In the latest edition of “will they ever learn,” tobacco industry studies conclude that additives such as menthol do not make cigarettes more toxic.
Except, of course, they do.
As reported on MedPage Today, more objective researchers — who had to sue for access to the industry studies in question — concluded that the smoke of cigarettes with flavor and other additives was significantly more toxic and higher in total particulate matter than cigarettes made of plain tobacco.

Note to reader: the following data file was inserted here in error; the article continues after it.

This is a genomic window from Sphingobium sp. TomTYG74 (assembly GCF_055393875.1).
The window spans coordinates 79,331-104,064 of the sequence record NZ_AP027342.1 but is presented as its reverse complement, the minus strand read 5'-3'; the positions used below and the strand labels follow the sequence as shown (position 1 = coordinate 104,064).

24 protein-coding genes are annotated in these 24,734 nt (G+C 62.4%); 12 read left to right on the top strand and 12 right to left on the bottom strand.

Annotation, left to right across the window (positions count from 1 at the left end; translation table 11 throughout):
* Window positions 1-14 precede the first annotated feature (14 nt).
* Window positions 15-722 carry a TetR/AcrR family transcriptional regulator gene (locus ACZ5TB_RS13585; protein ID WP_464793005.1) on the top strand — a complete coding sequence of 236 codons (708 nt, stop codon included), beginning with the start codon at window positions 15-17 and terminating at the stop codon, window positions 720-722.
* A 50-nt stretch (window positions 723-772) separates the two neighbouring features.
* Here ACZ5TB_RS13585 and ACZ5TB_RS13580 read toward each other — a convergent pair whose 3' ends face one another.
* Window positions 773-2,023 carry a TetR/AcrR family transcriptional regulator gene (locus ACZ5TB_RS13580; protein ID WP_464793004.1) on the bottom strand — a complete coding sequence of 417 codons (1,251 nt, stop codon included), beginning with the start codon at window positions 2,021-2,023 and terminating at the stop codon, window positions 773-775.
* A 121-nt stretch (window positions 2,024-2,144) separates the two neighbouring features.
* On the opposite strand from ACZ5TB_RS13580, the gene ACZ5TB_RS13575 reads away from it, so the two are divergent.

Industry players reported their study results as neutral, thanks to changes they made to adjust away significance, the researchers wrote in the December issue of PLoS Medicine. But from a solid-science perspective, the industry’s protocols were wanting, and their results reporting was … selective.
"These findings show that the tobacco industry scientific research on the use of cigarette additives cannot be taken at face value," the PLoS editors concluded.
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